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Denise Prince

Even if you’re not familiar with Denise Prince’s work, chances are you have been touched by it. If you were in North Austin in April, you may have seen her standing on Burnet Road beneath a billboard featuring the words “Captivating Not Captive” and two gloriously unlikely models in repose. Prince was dressed as a wizard, reciting a manifesto on beauty. The proclamation, like the images on the billboard, were of her own creation.

Few local artists have been more prolific and intrepid than Prince in their exploration of the universal themes that are the underpinnings of our lives, including beauty. Through an array of mediums, including film, photography, painting and performance, she started presenting alternative interpretations of what it means to be beautiful before it was de rigueur. It’s largely because of this work that the 51-year-old has enjoyed a much-deserved banner year.

Prince has long been celebrated at Austin’s Women & Their Work gallery and is a regular recipient of the City of Austin’s grants for public works. This year she was one of 25 artists selected to participate in “New Monuments for New Cities,” the inaugural project of the High Line Network Joint Art Initiative, a collaboration among infrastructure-reuse projects across North America. She also secured representation at the gallery MARYMARY Projects in Tribeca. “I feel as though, finally, I’ve arrived fundamentally,” says Prince.

And there is more: Earlier this year, Prince’s video piece “The Lollipop Girls Struggle on the Hard Earth” was screened at the LA Fashion Film Festival. She found a fan in acclaimed photographer Ryan McGinley and a mentor in photographer Stephen Frailey, chair of the Photography Department at the School of Visual Arts and co-chair of its MPS Fashion Photography Program in New York. Prince also participated in major group shows in Italy, Norway, Slovakia, Finland and Brooklyn, and she was one of 10 artists commissioned by Vogue to reimagine the “Last Look” section of the September issue. It is as though culture, at large, is finally catching up with her. Or at least trying.

Prince has an acute awareness of the genesis of her creations. Her preoccupation with beauty as it relates to fashion stems from a childhood encounter with a billboard. “I remember seeing this image of a very attractive woman and having the realization that she was being treated as an object and setting a standard I couldn’t live up to,” says Prince, who grew up in Dallas. “It was a very powerful, very intense moment for me. The billboard I did on Burnet Road was a response to that. I became obsessed with commercial language, which had such a singular narrative and was so unmoored from reality. I think what I’ve been doing my whole career is trying to make my own language.”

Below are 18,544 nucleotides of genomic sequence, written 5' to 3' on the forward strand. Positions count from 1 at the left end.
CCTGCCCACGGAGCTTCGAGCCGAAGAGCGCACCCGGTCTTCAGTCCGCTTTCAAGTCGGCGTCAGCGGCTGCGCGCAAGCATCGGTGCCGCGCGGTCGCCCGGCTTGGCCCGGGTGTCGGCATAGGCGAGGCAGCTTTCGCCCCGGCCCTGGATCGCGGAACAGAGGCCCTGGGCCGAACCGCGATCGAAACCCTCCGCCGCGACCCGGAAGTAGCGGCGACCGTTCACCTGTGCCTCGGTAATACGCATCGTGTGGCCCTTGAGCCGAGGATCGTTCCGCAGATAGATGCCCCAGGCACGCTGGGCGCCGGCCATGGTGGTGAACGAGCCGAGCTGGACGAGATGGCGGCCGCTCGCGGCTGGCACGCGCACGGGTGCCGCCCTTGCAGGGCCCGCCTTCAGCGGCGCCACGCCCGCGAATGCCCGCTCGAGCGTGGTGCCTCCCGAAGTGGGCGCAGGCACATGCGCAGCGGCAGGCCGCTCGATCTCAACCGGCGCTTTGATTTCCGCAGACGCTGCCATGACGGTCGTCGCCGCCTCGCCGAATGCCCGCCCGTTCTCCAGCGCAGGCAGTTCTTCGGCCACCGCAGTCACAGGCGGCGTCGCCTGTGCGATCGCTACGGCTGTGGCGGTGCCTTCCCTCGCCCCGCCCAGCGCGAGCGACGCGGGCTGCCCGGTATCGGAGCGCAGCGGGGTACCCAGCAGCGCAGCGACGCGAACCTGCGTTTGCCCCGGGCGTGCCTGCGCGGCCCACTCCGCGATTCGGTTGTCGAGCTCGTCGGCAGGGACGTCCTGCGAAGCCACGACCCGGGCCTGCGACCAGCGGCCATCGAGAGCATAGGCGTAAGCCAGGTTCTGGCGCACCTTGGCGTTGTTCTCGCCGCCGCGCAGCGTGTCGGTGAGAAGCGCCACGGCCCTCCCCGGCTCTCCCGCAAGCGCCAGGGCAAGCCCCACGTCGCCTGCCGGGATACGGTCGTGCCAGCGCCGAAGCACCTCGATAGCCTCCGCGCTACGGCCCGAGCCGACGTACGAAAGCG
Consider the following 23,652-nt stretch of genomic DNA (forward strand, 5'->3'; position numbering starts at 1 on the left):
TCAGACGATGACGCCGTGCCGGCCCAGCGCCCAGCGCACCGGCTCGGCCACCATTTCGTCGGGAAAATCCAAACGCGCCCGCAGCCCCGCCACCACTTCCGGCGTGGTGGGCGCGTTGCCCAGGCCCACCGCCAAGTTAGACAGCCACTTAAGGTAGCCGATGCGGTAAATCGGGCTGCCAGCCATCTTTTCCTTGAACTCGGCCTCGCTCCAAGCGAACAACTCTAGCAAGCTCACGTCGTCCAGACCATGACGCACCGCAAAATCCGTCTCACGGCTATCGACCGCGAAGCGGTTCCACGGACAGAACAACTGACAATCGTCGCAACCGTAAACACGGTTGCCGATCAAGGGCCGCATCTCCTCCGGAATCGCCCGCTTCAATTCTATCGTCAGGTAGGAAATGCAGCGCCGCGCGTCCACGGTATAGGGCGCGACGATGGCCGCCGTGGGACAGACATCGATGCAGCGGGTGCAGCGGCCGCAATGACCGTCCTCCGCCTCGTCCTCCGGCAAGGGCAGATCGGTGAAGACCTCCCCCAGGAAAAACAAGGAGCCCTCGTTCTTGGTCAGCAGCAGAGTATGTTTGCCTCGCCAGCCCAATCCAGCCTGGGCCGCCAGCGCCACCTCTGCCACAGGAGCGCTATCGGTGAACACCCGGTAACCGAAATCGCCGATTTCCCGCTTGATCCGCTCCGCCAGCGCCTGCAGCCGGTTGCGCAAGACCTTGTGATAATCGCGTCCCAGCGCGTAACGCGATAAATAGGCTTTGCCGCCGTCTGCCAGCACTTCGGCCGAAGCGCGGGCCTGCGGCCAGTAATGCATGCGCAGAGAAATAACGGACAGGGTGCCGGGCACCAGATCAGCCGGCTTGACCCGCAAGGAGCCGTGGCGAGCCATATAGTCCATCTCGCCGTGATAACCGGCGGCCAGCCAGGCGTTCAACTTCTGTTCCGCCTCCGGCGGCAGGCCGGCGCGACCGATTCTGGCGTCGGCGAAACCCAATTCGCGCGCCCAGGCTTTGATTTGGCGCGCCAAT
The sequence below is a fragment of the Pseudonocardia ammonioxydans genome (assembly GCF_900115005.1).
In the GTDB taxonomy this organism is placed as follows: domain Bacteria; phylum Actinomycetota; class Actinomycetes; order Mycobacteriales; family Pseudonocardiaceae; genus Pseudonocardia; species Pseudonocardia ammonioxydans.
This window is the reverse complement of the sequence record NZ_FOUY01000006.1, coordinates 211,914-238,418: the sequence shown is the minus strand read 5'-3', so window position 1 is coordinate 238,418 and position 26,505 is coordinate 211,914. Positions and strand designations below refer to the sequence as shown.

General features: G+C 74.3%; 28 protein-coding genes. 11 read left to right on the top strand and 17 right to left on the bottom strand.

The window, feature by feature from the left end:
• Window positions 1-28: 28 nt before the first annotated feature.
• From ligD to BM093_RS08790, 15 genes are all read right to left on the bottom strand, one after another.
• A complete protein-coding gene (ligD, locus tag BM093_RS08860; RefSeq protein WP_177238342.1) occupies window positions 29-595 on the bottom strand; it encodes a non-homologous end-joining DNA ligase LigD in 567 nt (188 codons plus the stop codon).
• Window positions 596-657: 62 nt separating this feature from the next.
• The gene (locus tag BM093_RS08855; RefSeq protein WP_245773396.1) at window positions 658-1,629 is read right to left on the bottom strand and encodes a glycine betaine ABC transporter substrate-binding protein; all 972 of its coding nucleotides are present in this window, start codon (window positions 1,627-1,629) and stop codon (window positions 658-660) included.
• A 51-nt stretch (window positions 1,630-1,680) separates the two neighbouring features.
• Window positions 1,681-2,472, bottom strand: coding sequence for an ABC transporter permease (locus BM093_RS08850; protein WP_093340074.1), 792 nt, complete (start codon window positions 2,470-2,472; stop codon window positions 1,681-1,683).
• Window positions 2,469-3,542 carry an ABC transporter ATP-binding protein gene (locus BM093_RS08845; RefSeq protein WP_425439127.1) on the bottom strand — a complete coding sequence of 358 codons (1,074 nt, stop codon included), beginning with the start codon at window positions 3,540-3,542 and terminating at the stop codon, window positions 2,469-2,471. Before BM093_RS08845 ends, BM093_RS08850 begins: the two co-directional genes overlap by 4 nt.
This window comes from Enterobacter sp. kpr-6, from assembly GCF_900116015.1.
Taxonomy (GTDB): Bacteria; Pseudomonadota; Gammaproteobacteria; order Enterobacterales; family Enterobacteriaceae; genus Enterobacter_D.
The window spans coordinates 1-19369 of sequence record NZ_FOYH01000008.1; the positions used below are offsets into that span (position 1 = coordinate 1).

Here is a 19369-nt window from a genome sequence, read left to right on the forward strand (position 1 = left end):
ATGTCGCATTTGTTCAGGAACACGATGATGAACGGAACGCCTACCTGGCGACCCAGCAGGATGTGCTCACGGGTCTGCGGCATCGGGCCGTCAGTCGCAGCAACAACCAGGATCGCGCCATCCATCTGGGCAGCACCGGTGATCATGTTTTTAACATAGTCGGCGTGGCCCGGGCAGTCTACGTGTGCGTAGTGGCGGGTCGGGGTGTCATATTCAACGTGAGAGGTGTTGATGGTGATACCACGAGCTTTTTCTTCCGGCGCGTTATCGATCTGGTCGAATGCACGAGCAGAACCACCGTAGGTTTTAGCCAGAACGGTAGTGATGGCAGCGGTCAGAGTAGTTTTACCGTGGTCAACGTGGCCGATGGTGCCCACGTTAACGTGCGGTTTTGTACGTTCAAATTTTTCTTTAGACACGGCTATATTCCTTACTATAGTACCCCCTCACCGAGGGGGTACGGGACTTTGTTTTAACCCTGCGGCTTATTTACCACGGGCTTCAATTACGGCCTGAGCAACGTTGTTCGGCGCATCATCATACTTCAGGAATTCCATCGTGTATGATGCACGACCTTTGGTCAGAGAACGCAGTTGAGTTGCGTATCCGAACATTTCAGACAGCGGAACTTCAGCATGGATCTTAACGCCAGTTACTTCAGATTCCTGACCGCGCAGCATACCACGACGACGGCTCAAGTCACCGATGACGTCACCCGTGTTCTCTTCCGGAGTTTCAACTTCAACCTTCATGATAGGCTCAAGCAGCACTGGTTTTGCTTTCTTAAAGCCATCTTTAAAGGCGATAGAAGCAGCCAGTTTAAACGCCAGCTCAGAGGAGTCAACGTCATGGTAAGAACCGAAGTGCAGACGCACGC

Prince’s billboard was part of her “Captivating Not Captive” series, which began 10 years ago as a reimagining of a Missoni catalog. She replaced the fashion house’s heavily retouched models with individuals who have undergone physical trauma. They are mesmerizing portraits of ineffable qualities, highlighting the constructed nature of aesthetics and disrupting beauty norms in the process.

Though Prince regularly delves into the most difficult of human emotions, she has a rare gift for transforming inner tumult into buoyant expressions of empathy and insight, turning quotidian concerns into magical, wholly extraordinary experiences, as she did in 2016 with “L’enfant Terrible,” a multimedia happening. The event, hosted at an East Side venue, was inspired by Ludwig Bemelmans’ book “Madeline” and about the loss of childhood innocence.

For L’enfant, Prince installed 12 twin beds in the courtyard and choreographed a dance for 12 girls in 1950s dressing gowns. There was also a kissing booth and original photography, featuring the same children dressed as adults, handing out candy cigarettes and “prescription” bottles filled with sweets. The evening was a perfect example of the way Prince works. She cultivates single ideas into grand expressions of wonder. For her, going big is not an option but an inherent trait. Life as an artist is never easy, but for one of Austin’s most indefatigable creators it’s finally paying off.

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